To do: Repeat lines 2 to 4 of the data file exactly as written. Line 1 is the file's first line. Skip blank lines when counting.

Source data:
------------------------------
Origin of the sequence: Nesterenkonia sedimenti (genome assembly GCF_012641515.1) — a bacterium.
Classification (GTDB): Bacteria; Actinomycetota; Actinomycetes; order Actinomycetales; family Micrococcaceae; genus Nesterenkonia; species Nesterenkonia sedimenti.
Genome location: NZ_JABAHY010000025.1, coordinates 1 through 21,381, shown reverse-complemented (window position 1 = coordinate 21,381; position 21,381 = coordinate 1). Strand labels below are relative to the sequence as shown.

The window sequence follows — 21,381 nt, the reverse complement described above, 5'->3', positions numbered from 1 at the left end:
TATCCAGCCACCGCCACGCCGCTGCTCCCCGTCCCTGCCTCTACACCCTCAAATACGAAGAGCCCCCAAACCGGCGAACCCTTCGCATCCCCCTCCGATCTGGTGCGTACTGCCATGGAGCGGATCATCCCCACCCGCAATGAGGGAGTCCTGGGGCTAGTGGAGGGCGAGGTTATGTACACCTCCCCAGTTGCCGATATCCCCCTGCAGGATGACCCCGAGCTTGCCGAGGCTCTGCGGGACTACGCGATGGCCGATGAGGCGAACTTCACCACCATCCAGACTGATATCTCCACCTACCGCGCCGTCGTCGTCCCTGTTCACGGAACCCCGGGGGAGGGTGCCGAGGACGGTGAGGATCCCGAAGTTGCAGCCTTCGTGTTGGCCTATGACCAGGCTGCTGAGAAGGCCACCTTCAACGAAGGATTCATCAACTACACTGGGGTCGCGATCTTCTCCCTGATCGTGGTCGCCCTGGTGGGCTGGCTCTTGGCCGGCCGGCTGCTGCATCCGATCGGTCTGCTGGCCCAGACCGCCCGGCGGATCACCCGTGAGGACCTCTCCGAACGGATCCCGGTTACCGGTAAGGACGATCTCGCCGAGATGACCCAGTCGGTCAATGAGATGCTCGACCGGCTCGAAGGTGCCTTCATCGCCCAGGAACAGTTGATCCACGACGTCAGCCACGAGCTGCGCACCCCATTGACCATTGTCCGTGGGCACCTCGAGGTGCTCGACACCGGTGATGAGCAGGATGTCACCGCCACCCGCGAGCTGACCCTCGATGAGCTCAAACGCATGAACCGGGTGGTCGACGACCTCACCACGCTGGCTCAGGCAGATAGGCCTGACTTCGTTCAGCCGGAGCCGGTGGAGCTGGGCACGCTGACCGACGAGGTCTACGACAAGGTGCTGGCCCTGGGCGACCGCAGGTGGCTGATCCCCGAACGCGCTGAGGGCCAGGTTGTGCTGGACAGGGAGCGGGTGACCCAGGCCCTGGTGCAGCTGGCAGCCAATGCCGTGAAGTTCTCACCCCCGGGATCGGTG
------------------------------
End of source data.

Classification (GTDB): Bacteria; Actinomycetota; Actinomycetes; order Actinomycetales; family Micrococcaceae; genus Nesterenkonia; species Nesterenkonia sedimenti.
Genome location: NZ_JABAHY010000025.1, coordinates 1 through 21,381, shown reverse-complemented (window position 1 = coordinate 21,381; position 21,381 = coordinate 1). Strand labels below are relative to the sequence as shown.

The window sequence follows — 21,381 nt, the reverse complement described above, 5'->3', positions numbered from 1 at the left end: